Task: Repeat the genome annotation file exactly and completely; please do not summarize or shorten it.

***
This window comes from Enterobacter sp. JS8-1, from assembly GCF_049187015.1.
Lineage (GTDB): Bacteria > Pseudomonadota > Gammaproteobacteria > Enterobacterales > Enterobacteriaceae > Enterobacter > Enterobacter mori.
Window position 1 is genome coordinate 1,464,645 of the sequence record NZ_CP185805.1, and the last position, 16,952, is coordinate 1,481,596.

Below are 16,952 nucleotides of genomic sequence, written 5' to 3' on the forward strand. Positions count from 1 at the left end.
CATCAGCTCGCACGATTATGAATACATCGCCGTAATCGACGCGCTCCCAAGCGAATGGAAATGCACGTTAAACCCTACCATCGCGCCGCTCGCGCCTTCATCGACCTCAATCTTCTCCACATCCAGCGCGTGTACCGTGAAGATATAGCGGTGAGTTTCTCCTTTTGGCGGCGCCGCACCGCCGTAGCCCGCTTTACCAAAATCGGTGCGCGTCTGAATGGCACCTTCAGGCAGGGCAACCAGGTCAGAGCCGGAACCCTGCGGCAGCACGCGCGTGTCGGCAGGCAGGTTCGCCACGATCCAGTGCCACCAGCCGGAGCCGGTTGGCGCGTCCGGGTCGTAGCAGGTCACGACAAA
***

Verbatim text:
This window comes from Enterobacter sp. JS8-1, from assembly GCF_049187015.1.
Lineage (GTDB): Bacteria > Pseudomonadota > Gammaproteobacteria > Enterobacterales > Enterobacteriaceae > Enterobacter > Enterobacter mori.
Window position 1 is genome coordinate 1,464,645 of the sequence record NZ_CP185805.1, and the last position, 16,952, is coordinate 1,481,596.

Below are 16,952 nucleotides of genomic sequence, written 5' to 3' on the forward strand. Positions count from 1 at the left end.
CATCAGCTCGCACGATTATGAATACATCGCCGTAATCGACGCGCTCCCAAGCGAATGGAAATGCACGTTAAACCCTACCATCGCGCCGCTCGCGCCTTCATCGACCTCAATCTTCTCCACATCCAGCGCGTGTACCGTGAAGATATAGCGGTGAGTTTCTCCTTTTGGCGGCGCCGCACCGCCGTAGCCCGCTTTACCAAAATCGGTGCGCGTCTGAATGGCACCTTCAGGCAGGGCAACCAGGTCAGAGCCGGAACCCTGCGGCAGCACGCGCGTGTCGGCAGGCAGGTTCGCCACGATCCAGTGCCACCAGCCGGAGCCGGTTGGCGCGTCCGGGTCGTAGCAGGTCACGACAAA